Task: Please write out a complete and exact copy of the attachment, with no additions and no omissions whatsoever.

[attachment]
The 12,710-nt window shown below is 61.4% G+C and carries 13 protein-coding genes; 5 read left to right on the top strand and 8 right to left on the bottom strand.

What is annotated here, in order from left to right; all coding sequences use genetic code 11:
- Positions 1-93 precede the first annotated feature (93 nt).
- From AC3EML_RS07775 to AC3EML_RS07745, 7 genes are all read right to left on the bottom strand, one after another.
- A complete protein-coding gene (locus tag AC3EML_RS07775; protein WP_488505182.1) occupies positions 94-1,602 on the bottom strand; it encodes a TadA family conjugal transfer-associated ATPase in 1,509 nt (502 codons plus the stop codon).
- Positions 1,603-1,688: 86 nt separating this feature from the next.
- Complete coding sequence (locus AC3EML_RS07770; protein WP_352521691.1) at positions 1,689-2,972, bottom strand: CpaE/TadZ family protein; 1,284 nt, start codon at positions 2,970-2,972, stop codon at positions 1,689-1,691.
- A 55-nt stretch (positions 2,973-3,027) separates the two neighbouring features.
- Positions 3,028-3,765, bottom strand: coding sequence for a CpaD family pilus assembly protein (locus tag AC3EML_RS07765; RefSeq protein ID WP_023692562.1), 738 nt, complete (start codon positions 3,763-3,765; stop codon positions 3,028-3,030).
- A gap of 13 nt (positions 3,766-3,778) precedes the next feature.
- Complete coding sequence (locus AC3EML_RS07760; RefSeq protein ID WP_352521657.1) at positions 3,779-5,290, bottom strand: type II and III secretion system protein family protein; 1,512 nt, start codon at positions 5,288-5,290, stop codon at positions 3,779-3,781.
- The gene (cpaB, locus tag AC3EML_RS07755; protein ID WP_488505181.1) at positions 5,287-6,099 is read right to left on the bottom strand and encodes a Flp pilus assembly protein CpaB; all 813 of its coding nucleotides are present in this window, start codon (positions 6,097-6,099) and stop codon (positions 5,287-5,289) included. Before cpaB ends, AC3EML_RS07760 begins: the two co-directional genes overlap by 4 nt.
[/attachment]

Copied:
The 12,710-nt window shown below is 61.4% G+C and carries 13 protein-coding genes; 5 read left to right on the top strand and 8 right to left on the bottom strand.

What is annotated here, in order from left to right; all coding sequences use genetic code 11:
- Positions 1-93 precede the first annotated feature (93 nt).
- From AC3EML_RS07775 to AC3EML_RS07745, 7 genes are all read right to left on the bottom strand, one after another.
- A complete protein-coding gene (locus tag AC3EML_RS07775; protein WP_488505182.1) occupies positions 94-1,602 on the bottom strand; it encodes a TadA family conjugal transfer-associated ATPase in 1,509 nt (502 codons plus the stop codon).
- Positions 1,603-1,688: 86 nt separating this feature from the next.
- Complete coding sequence (locus AC3EML_RS07770; protein WP_352521691.1) at positions 1,689-2,972, bottom strand: CpaE/TadZ family protein; 1,284 nt, start codon at positions 2,970-2,972, stop codon at positions 1,689-1,691.
- A 55-nt stretch (positions 2,973-3,027) separates the two neighbouring features.
- Positions 3,028-3,765, bottom strand: coding sequence for a CpaD family pilus assembly protein (locus tag AC3EML_RS07765; RefSeq protein ID WP_023692562.1), 738 nt, complete (start codon positions 3,763-3,765; stop codon positions 3,028-3,030).
- A gap of 13 nt (positions 3,766-3,778) precedes the next feature.
- Complete coding sequence (locus AC3EML_RS07760; RefSeq protein ID WP_352521657.1) at positions 3,779-5,290, bottom strand: type II and III secretion system protein family protein; 1,512 nt, start codon at positions 5,288-5,290, stop codon at positions 3,779-3,781.
- The gene (cpaB, locus tag AC3EML_RS07755; protein ID WP_488505181.1) at positions 5,287-6,099 is read right to left on the bottom strand and encodes a Flp pilus assembly protein CpaB; all 813 of its coding nucleotides are present in this window, start codon (positions 6,097-6,099) and stop codon (positions 5,287-5,289) included. Before cpaB ends, AC3EML_RS07760 begins: the two co-directional genes overlap by 4 nt.